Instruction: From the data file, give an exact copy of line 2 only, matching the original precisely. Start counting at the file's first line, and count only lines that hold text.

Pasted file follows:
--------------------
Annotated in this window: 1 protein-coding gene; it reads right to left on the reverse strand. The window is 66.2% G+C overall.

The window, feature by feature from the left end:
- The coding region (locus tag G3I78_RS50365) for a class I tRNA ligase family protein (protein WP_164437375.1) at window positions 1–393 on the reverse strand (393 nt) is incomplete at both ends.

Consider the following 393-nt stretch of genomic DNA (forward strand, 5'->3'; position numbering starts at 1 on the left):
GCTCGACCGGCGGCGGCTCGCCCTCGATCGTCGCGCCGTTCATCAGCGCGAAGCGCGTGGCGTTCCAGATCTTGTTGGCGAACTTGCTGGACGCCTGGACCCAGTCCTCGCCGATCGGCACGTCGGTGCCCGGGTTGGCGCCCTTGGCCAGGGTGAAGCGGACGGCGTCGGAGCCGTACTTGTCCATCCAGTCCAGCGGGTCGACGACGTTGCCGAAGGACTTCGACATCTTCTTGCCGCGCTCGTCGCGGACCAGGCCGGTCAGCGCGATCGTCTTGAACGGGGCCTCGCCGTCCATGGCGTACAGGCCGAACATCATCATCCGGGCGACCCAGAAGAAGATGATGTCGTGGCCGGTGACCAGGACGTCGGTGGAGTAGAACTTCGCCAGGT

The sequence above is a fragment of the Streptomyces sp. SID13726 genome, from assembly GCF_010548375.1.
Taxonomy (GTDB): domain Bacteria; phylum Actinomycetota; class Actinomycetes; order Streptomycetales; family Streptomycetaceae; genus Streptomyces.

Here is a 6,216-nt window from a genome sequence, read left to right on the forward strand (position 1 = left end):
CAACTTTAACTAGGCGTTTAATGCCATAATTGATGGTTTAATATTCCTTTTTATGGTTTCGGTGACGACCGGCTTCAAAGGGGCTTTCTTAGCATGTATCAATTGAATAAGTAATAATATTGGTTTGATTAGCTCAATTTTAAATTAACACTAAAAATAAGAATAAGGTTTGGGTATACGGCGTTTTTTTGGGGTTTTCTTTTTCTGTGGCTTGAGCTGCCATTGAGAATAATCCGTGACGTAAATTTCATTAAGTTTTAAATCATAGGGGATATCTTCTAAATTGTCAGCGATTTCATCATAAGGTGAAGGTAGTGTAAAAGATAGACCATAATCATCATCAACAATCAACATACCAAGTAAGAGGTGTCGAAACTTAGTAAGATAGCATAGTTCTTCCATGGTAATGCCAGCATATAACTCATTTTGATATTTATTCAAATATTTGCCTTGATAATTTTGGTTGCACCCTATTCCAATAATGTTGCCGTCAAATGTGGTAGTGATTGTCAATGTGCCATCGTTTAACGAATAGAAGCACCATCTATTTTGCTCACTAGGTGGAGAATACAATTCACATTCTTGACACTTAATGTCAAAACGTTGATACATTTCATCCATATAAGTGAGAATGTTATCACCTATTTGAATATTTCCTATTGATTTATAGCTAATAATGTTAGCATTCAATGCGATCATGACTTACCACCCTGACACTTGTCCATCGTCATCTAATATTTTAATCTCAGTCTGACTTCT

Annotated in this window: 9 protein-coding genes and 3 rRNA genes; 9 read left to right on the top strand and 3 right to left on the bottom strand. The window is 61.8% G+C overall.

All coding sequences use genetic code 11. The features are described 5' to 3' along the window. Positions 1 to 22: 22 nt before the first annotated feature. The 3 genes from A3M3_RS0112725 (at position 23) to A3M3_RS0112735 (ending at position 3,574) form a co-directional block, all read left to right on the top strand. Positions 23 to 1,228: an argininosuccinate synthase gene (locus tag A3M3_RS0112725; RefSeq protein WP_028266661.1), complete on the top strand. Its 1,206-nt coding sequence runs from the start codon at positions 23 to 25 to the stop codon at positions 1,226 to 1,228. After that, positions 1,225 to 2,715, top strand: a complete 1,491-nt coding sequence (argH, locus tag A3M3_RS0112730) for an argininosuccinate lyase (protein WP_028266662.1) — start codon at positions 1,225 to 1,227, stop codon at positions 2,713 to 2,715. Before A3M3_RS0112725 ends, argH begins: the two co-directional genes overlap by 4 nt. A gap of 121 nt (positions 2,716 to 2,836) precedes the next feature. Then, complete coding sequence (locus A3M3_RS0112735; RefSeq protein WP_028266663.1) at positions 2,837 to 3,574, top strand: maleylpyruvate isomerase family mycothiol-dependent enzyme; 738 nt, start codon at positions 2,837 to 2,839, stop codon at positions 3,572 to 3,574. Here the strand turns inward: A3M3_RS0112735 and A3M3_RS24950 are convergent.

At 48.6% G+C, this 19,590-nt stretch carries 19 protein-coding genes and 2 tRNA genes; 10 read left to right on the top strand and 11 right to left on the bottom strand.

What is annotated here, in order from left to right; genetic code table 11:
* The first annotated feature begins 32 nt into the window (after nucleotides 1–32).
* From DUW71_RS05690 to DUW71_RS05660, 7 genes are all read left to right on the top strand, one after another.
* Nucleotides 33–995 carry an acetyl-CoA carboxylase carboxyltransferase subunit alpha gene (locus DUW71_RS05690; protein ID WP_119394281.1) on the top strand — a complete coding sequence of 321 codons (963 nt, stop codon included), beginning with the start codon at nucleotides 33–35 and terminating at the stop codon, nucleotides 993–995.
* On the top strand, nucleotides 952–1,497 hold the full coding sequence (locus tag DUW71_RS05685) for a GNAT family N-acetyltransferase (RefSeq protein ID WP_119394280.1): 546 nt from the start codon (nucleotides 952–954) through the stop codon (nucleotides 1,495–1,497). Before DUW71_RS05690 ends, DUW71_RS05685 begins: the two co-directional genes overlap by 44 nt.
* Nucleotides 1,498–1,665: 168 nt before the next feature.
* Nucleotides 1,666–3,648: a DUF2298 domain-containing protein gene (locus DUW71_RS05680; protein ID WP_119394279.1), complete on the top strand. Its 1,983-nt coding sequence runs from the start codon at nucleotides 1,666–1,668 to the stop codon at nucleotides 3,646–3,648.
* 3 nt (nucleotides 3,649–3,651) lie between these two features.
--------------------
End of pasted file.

The window, feature by feature from the left end: